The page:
Perhaps a picture, a diagnosis, and an evaluation as to whether a problem is an emergency or not? And maybe advice about temporary care if it isn't?
Exactly - those are the kinds of things he can do - similar to the assistance he has always provided by telephone [and rarely, email] at no charge. Given that the Royal College of Dental Surgeons has made a formal announcement about teledentistry being permitted on a temporary basis, we'd like to understand what might be different now, if anything. E.g. maybe an insurance company would pay for a consultation with a dentist or dental hygienist, even though they normally don't? 'Bent will offer this help anyway but any billing would help to reduce the business debt at the end of this thing.
My mom was quizzing me on this (they do not have internet at home so are in a bit of a bubble when it comes to evolving issues such as this). She has a track record of losing fillings/needing root canals/cracking crowns, so has been wondering how these will be handled for the next while. I think when I told her to stick to clear soups for the next few weeks to reduce the chances of cracking or breaking anything, she didn't see the humour in it.
Here’s something I posted in a community Facebook group about that. This isn’t a great time to have something go wrong with your teeth. If someone has a cough *and* a dental emergency, not much can be done for them right now. That will have to change eventually. Nova Scotia has designated a small number of clinics to provide limited emergency services, and all other dental offices are closed. We think this makes the most sense rather than each dentist treating 1 or 2 “true emergencies” per month. It would limit the number of workplaces in the province. Those emergency clinics could collect PPE and stay up to date on screening and treatment protocols, which are constantly changing.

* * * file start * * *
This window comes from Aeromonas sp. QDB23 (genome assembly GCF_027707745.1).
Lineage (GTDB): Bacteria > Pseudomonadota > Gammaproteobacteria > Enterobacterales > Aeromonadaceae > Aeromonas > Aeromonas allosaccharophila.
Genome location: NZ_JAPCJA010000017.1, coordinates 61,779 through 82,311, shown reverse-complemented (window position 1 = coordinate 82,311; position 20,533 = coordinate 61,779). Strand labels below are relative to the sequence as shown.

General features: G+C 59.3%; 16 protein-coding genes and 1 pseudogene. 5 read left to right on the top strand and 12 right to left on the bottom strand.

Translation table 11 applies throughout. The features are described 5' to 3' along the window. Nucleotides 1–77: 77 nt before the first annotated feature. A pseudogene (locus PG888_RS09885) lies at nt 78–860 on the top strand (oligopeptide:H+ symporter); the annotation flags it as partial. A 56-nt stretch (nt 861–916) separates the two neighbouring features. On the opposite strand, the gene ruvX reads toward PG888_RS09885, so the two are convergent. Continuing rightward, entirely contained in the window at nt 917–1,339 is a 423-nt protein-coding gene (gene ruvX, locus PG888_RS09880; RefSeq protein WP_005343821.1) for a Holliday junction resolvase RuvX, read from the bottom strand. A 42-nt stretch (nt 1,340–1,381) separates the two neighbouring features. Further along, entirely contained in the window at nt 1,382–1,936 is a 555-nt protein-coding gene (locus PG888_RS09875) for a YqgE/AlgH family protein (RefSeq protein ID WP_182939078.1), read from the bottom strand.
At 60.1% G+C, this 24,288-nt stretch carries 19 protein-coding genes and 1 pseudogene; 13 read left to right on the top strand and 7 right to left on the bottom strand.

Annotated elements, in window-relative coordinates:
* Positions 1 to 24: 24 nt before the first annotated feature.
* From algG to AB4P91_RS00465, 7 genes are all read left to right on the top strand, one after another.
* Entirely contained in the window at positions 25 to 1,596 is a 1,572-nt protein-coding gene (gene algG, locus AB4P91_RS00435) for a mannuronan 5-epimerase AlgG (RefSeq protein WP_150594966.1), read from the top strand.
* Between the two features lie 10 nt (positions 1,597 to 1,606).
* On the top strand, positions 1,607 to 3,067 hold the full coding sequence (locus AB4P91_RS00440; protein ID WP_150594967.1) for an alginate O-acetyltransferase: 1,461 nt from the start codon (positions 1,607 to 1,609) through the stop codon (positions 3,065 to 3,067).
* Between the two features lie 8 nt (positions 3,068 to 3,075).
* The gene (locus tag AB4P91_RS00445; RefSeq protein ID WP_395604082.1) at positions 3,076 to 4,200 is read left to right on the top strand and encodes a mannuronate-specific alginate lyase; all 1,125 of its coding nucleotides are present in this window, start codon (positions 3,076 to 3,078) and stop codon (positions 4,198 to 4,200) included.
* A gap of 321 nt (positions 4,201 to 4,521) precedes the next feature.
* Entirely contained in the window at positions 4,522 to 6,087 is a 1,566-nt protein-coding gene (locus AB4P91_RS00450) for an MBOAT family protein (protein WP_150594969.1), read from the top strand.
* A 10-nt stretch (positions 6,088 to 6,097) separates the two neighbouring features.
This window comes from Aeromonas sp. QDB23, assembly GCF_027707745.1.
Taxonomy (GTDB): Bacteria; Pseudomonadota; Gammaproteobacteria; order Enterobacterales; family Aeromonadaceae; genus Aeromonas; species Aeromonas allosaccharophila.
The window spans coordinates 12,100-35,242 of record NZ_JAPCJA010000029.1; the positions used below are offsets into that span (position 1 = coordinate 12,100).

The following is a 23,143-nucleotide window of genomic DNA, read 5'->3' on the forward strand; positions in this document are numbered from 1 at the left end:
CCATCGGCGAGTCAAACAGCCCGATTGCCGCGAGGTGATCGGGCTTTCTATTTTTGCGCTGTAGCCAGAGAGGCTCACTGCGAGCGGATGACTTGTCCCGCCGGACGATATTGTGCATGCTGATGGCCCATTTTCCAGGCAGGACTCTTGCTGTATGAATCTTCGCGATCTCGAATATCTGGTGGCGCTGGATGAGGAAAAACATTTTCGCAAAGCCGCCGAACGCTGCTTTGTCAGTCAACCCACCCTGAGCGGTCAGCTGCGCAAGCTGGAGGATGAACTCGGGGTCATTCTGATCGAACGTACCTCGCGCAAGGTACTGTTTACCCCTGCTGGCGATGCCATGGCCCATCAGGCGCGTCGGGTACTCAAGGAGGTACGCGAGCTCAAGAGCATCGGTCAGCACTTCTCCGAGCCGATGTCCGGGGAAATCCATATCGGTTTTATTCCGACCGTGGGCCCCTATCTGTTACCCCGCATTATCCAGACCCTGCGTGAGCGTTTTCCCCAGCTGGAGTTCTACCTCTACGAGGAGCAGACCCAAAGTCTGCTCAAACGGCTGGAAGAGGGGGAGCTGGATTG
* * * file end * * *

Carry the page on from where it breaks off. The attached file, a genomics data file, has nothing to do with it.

Just to inspire everyone to keep up with their flossing during the pandemic, the province declared dentistry to be a non-essential service last week with exception of emergency care. The Royal College of Dental Surgeons of Ontario (governing body for dentists) defines a "true emergency" this way:
A “true emergency situation” includes oral-facial trauma, significant infection, prolonged bleeding or pain which cannot be managed by over-the-counter medications.
In addition, the Royal College currently advises that dentists provide this emergency care in a manner that does not produce an aerosol, e.g. no high-speed dental drills. The exception would be if the dental office is able to obtain enhanced protective gear such as N95 masks, face shields and gowns, and we've all heard about the shortage and urgent need for this protective gear in hospitals.
So please be patient with your dental offices and keep on brushing and flossing!